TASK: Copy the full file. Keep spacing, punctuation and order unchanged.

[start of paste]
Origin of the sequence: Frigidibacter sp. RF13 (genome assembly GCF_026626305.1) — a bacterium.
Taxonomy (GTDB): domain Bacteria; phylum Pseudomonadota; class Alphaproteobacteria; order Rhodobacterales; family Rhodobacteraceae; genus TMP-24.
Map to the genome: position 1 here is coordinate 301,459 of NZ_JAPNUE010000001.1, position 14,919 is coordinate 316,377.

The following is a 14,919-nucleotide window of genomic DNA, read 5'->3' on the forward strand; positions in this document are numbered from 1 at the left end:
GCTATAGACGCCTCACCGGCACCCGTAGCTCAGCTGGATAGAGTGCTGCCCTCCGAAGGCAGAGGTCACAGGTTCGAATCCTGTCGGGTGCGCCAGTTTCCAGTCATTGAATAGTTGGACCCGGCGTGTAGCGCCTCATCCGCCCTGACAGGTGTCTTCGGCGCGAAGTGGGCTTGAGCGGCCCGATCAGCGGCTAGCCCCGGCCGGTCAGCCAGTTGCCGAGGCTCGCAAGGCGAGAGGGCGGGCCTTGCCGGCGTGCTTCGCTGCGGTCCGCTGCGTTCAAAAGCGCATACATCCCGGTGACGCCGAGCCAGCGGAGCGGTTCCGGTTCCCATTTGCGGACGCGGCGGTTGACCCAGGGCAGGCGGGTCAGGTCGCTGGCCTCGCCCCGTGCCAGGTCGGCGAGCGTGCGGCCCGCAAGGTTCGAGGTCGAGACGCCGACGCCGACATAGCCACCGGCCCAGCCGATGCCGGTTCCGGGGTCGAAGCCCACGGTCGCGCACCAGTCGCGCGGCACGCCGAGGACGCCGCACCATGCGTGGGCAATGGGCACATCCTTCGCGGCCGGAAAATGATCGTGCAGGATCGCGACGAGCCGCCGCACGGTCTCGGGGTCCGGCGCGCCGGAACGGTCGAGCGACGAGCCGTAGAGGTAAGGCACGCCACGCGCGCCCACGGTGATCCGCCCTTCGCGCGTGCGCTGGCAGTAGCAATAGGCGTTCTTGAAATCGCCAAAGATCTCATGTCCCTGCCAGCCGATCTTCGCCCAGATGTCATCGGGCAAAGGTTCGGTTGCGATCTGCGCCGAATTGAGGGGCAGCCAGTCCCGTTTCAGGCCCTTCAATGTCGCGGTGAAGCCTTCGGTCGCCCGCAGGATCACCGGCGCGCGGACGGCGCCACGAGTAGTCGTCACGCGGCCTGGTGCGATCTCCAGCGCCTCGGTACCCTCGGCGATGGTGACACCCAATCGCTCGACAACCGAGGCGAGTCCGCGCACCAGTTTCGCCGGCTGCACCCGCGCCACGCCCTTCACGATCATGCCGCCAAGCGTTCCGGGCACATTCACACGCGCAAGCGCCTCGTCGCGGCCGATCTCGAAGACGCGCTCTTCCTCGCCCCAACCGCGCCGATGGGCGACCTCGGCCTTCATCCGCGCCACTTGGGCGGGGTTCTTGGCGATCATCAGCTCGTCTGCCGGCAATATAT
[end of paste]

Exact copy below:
Origin of the sequence: Frigidibacter sp. RF13 (genome assembly GCF_026626305.1) — a bacterium.
Taxonomy (GTDB): domain Bacteria; phylum Pseudomonadota; class Alphaproteobacteria; order Rhodobacterales; family Rhodobacteraceae; genus TMP-24.
Map to the genome: position 1 here is coordinate 301,459 of NZ_JAPNUE010000001.1, position 14,919 is coordinate 316,377.

The following is a 14,919-nucleotide window of genomic DNA, read 5'->3' on the forward strand; positions in this document are numbered from 1 at the left end:
GCTATAGACGCCTCACCGGCACCCGTAGCTCAGCTGGATAGAGTGCTGCCCTCCGAAGGCAGAGGTCACAGGTTCGAATCCTGTCGGGTGCGCCAGTTTCCAGTCATTGAATAGTTGGACCCGGCGTGTAGCGCCTCATCCGCCCTGACAGGTGTCTTCGGCGCGAAGTGGGCTTGAGCGGCCCGATCAGCGGCTAGCCCCGGCCGGTCAGCCAGTTGCCGAGGCTCGCAAGGCGAGAGGGCGGGCCTTGCCGGCGTGCTTCGCTGCGGTCCGCTGCGTTCAAAAGCGCATACATCCCGGTGACGCCGAGCCAGCGGAGCGGTTCCGGTTCCCATTTGCGGACGCGGCGGTTGACCCAGGGCAGGCGGGTCAGGTCGCTGGCCTCGCCCCGTGCCAGGTCGGCGAGCGTGCGGCCCGCAAGGTTCGAGGTCGAGACGCCGACGCCGACATAGCCACCGGCCCAGCCGATGCCGGTTCCGGGGTCGAAGCCCACGGTCGCGCACCAGTCGCGCGGCACGCCGAGGACGCCGCACCATGCGTGGGCAATGGGCACATCCTTCGCGGCCGGAAAATGATCGTGCAGGATCGCGACGAGCCGCCGCACGGTCTCGGGGTCCGGCGCGCCGGAACGGTCGAGCGACGAGCCGTAGAGGTAAGGCACGCCACGCGCGCCCACGGTGATCCGCCCTTCGCGCGTGCGCTGGCAGTAGCAATAGGCGTTCTTGAAATCGCCAAAGATCTCATGTCCCTGCCAGCCGATCTTCGCCCAGATGTCATCGGGCAAAGGTTCGGTTGCGATCTGCGCCGAATTGAGGGGCAGCCAGTCCCGTTTCAGGCCCTTCAATGTCGCGGTGAAGCCTTCGGTCGCCCGCAGGATCACCGGCGCGCGGACGGCGCCACGAGTAGTCGTCACGCGGCCTGGTGCGATCTCCAGCGCCTCGGTACCCTCGGCGATGGTGACACCCAATCGCTCGACAACCGAGGCGAGTCCGCGCACCAGTTTCGCCGGCTGCACCCGCGCCACGCCCTTCACGATCATGCCGCCAAGCGTTCCGGGCACATTCACACGCGCAAGCGCCTCGTCGCGGCCGATCTCGAAGACGCGCTCTTCCTCGCCCCAACCGCGCCGATGGGCGACCTCGGCCTTCATCCGCGCCACTTGGGCGGGGTTCTTGGCGATCATCAGCTCGTCTGCCGGCAATATAT